During this crisis, I’m clinging to our company of communicators
By Belinda Willis
Director of Communications & Marketing | City of Mansfield, Texas
A few weeks ago, in this very space, our colleague Brian Ligon reminded us that we are all first responders. He told us that what we do as communicators - providing calm and clarity in the storm - can result in the same kind of stress that other first responders exhibit.
One month later the world is a different place. And Brian’s illustration of “communicator first responder” is playing out all across our country.
This last month has seen PIOs challenged as never before. Our skills as communicators have been tested as we navigate complicated information and scenarios that have our residents confused and frightened. And we do it all while trying to maintain core services in our communities and reinvent others to meet the needs of residents in today’s environment.
Some PIOs have faced the additional challenge of defending their roles as “essential” in their organizations. Communications not essential? Who could ever think that in a time like this your communicators were not essential, were not a part of your first responder team on the front lines of managing a major public health emergency.
The Coronavirus emergency has called us to put every skill, every tool in our toolbox to use. We’re activating our crisis communication plans at the same time we’re being creative and innovative in how we reach our audiences.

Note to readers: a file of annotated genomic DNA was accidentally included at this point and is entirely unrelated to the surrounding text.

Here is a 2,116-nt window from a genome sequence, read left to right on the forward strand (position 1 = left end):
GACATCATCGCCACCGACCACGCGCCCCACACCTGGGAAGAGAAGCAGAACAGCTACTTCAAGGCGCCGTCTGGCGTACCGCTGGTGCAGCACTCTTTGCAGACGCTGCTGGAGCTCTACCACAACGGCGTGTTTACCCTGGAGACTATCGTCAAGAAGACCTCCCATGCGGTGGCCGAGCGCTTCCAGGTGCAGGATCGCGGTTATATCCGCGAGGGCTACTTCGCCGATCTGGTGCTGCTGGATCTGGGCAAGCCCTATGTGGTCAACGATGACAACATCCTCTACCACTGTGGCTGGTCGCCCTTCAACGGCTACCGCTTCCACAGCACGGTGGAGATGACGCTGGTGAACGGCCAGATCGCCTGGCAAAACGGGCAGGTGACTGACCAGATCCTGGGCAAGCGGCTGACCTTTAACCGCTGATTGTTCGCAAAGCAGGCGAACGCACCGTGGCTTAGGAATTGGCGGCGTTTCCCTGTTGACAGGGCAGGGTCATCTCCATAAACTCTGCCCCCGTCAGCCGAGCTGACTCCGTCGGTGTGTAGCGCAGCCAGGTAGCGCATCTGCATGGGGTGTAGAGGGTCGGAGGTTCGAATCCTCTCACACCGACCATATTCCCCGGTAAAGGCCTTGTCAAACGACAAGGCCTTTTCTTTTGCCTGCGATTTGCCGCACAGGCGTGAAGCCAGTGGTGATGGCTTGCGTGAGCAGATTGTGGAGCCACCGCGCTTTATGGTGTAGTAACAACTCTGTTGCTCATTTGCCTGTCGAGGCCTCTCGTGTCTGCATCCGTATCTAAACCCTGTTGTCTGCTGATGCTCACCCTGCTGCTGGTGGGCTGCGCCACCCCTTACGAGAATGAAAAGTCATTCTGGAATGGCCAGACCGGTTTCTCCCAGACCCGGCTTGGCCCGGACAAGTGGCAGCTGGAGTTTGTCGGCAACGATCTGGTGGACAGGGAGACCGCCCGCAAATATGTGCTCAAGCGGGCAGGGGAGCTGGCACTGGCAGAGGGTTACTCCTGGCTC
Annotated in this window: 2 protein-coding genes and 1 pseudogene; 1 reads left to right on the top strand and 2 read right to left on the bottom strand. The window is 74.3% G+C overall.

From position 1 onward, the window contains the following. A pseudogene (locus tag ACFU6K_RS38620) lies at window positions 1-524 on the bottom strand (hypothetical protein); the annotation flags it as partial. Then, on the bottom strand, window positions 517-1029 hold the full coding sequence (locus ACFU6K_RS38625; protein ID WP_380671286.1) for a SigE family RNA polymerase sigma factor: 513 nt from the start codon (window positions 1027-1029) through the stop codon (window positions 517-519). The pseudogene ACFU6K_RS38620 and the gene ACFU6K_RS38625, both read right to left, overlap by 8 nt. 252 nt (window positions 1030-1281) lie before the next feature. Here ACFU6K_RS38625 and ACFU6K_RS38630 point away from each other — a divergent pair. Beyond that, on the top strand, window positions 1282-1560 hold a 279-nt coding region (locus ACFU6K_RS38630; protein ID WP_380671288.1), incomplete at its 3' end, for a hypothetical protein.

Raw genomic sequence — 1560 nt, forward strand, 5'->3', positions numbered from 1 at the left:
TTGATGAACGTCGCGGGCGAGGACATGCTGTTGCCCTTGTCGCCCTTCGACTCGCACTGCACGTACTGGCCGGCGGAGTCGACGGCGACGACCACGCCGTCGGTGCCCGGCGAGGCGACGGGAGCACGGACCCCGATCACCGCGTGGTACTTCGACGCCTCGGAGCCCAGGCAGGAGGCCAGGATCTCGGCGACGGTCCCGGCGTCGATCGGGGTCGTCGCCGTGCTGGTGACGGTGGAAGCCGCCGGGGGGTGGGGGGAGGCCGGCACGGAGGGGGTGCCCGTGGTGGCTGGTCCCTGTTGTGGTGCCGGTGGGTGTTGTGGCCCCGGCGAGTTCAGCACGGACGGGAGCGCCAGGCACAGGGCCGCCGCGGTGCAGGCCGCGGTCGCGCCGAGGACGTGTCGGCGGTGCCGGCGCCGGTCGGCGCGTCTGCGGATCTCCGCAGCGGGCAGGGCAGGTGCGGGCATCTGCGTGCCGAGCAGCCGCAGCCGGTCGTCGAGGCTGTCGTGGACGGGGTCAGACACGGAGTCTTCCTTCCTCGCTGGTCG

I don’t know about anyone else, but one month into this emergency and I am exhausted, stressed and mentally drained. My FEMA training is coming in handy, but the drills were for natural disasters like hurricanes and floods. A pandemic wasn’t in the book. But what I learned there is helping me keep my messaging on point. I’m trying to remember that self-care is important right now. However, the pace of this crisis makes it difficult.
Although I did remember a key point in Brian’s blog article: PIOs can support each other. So I’ve also tapped into my tribe, my fellow PIOs from all over the country who are facing the same challenges I am. From 3CMA to my Texas colleagues in TAMIO to those who are a part of the Government Social Media Organization, this collection of communicators is a lifeline for me during this emergency. And based on all the posts I’ve seen in our respective Facebook groups, they are a lifeline for you as well.
We’re sharing graphics on social distancing, offering advice on virtual city council and board meetings, venting on how stay-at-home orders are playing out on our social media platforms, and that’s just the start. We’re finding help, advice and solace in our common challenges. I can’t even imagine what this experience would be like without those professional connections. Whether we’re a department of 10, or a one-person shop, the alliances we have formed in these organizations have created a company of communicators who are leading the charge for public information during this crisis. We’re helping our communities understand the complicated, find comfort in caring about their neighbors and preserve a sense of normalcy for everyone in cities and towns all over the country.
So as we move forward through this unprecedented emergency situation, know that there is a contingent of communicator first responders that have your back. You aren’t a one-person shop or even a 10-member department. You’re an army of thousands.
We are truly all in this together.